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Worker offered to translate for taser victim, inquiry told Add to ...

An airport worker offered to translate for Robert Dziekanski minutes before he was stunned by an RCMP taser and died on the floor of Vancouver's airport.

Karol Vrba, a maintenance worker at the airport and rookie firefighter, told a public inquiry into Mr. Dziekanski's death yesterday that he was told by airport staff that he wasn't needed.

The airport's operation centre began to receive calls early the morning of Oct. 14, 2007, about a man throwing furniture in the international arrivals area of the airport.

They were told the man didn't speak English - possibly Russian - and were asked to send the RCMP.

Mr. Vrba told the inquiry that he walked into the operations centre and saw people on the phone.

He asked a woman in the office, where the security response was being co-ordinated, what was happening.

"I talked to her, and asked her what's going on, and she told me there is a guy probably speaking Russian in the international terminal and he's doing a disturbance," Mr. Vrba told the inquiry.

Mr. Vrba speaks English, Czech, Slovak, Russian and some Polish.

"So I told her, 'You know I speak Russian, so if you need me you can reach me on my radio.' "

The woman's response, Mr. Vrba said, was simply, "Don't worry about it."

Mr. Vrba left the office, completed his task and returned 40 minutes later.

By then, four RCMP officers had confronted Mr. Dziekanski and stunned him with a taser five times. He was lying dead on the floor of the airport.

"So I told them, 'Why you didn't call me on my radio? I told you I can help,"' Mr. Vrba said.

"I was shocked I wasn't called."

Even though security personnel had Mr. Dziekanski's language wrong, Mr. Vrba said he still would have been able to communicate with the man in Polish.

Mr. Vrba, who was born in Czechoslovakia in what is now Slovakia, said he and Mr. Dziekanski would have been able to understand one another if they spoke slowly.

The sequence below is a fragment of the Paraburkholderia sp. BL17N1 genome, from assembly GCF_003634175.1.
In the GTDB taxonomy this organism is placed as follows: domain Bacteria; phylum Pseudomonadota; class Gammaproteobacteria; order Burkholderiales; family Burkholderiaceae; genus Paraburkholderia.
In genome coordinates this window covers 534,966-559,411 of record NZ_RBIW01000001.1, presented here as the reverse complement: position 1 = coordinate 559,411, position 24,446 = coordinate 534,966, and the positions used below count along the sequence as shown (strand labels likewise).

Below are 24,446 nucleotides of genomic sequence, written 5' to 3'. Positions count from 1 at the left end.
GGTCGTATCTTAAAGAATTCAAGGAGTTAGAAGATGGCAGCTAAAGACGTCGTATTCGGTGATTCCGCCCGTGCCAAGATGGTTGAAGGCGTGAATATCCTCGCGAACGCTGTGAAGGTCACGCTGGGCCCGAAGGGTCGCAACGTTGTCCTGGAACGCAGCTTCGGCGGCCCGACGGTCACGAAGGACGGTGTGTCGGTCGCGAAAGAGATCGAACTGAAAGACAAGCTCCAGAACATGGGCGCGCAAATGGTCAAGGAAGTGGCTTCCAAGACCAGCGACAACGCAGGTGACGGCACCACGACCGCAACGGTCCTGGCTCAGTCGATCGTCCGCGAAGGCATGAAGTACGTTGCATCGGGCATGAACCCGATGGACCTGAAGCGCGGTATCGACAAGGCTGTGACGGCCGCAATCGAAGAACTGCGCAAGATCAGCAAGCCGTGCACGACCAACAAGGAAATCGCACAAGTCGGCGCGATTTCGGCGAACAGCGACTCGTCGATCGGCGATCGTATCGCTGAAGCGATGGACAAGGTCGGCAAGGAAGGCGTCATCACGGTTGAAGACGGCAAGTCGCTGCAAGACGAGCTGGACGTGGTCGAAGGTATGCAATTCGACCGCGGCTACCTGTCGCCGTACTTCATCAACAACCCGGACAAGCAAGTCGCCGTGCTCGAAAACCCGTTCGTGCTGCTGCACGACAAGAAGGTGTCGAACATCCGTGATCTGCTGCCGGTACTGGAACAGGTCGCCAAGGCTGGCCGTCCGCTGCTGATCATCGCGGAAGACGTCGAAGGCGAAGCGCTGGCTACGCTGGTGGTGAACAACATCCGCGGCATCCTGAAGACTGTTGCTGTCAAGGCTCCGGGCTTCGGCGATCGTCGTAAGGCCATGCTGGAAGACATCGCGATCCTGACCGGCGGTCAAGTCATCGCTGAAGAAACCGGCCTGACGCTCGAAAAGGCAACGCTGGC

In addition to speaking a "little bit" of Polish, Mr. Vrba said Slovak and Polish are very similar.

The airport, the Canadian Border Services Agency and the RCMP have all been criticized for not calling a translator.

Mr. Dziekanski had been lost in the airport for nearly 10 hours when he started throwing furniture.

Witnesses have said that as officers approached, they were told that Mr. Dziekanski didn't speak English.

The RCMP officers involved are scheduled to appear at the inquiry at a later date.

Meanwhile, a witness told the inquiry earlier yesterday that after Mr. Dziekanski was shocked with the taser, an officer pinned him to the floor with a knee to his back.

Nick Le, a limo driver who was at the airport to pick up a passenger, said he happened upon the scene after Mr. Dziekanski was shocked.

Mr. Le said he saw three of the officers hovering over Mr. Dziekanski; two of them were holding Mr. Dziekanski's hands.

"What I saw is one of the officers use his knee right on top of the centre back of the man," Mr. Le said. "And that is very dangerous."

A lawyer for one of the officers, David Butcher, immediately objected to Mr. Le's characterization, saying he should stick to his observations, not his opinion.

But Mr. Le said he has studied martial arts since the age of four, and he felt the officer's actions were dangerous.

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